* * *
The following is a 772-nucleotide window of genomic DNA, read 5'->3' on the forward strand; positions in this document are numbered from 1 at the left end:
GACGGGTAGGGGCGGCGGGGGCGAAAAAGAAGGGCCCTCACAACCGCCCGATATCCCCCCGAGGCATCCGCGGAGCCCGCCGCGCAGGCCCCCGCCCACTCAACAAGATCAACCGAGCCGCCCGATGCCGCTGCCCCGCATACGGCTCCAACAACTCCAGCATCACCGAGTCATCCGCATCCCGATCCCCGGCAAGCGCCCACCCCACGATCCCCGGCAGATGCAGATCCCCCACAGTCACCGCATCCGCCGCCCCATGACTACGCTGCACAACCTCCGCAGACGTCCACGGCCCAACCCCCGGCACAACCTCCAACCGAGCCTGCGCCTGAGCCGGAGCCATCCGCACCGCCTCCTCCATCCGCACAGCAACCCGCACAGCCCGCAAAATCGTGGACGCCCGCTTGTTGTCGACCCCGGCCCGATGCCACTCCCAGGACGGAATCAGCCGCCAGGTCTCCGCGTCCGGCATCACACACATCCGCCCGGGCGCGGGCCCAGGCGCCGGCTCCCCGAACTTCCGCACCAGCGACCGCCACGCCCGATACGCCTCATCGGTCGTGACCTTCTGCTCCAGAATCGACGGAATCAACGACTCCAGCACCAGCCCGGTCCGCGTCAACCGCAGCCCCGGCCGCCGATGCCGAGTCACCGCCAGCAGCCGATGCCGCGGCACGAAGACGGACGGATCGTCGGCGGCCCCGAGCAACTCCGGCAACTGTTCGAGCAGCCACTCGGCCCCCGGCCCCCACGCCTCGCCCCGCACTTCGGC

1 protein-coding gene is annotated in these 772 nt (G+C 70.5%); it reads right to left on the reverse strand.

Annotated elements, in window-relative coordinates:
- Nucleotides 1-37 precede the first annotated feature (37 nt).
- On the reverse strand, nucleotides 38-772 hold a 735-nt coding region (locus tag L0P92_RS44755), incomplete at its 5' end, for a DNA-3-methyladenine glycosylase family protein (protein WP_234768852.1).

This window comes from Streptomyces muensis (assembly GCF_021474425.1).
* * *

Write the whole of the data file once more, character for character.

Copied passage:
The following is a 772-nucleotide window of genomic DNA, read 5'->3' on the forward strand; positions in this document are numbered from 1 at the left end:
GACGGGTAGGGGCGGCGGGGGCGAAAAAGAAGGGCCCTCACAACCGCCCGATATCCCCCCGAGGCATCCGCGGAGCCCGCCGCGCAGGCCCCCGCCCACTCAACAAGATCAACCGAGCCGCCCGATGCCGCTGCCCCGCATACGGCTCCAACAACTCCAGCATCACCGAGTCATCCGCATCCCGATCCCCGGCAAGCGCCCACCCCACGATCCCCGGCAGATGCAGATCCCCCACAGTCACCGCATCCGCCGCCCCATGACTACGCTGCACAACCTCCGCAGACGTCCACGGCCCAACCCCCGGCACAACCTCCAACCGAGCCTGCGCCTGAGCCGGAGCCATCCGCACCGCCTCCTCCATCCGCACAGCAACCCGCACAGCCCGCAAAATCGTGGACGCCCGCTTGTTGTCGACCCCGGCCCGATGCCACTCCCAGGACGGAATCAGCCGCCAGGTCTCCGCGTCCGGCATCACACACATCCGCCCGGGCGCGGGCCCAGGCGCCGGCTCCCCGAACTTCCGCACCAGCGACCGCCACGCCCGATACGCCTCATCGGTCGTGACCTTCTGCTCCAGAATCGACGGAATCAACGACTCCAGCACCAGCCCGGTCCGCGTCAACCGCAGCCCCGGCCGCCGATGCCGAGTCACCGCCAGCAGCCGATGCCGCGGCACGAAGACGGACGGATCGTCGGCGGCCCCGAGCAACTCCGGCAACTGTTCGAGCAGCCACTCGGCCCCCGGCCCCCACGCCTCGCCCCGCACTTCGGC

1 protein-coding gene is annotated in these 772 nt (G+C 70.5%); it reads right to left on the reverse strand.

Annotated elements, in window-relative coordinates:
- Nucleotides 1-37 precede the first annotated feature (37 nt).
- On the reverse strand, nucleotides 38-772 hold a 735-nt coding region (locus tag L0P92_RS44755), incomplete at its 5' end, for a DNA-3-methyladenine glycosylase family protein (protein WP_234768852.1).

This window comes from Streptomyces muensis (assembly GCF_021474425.1).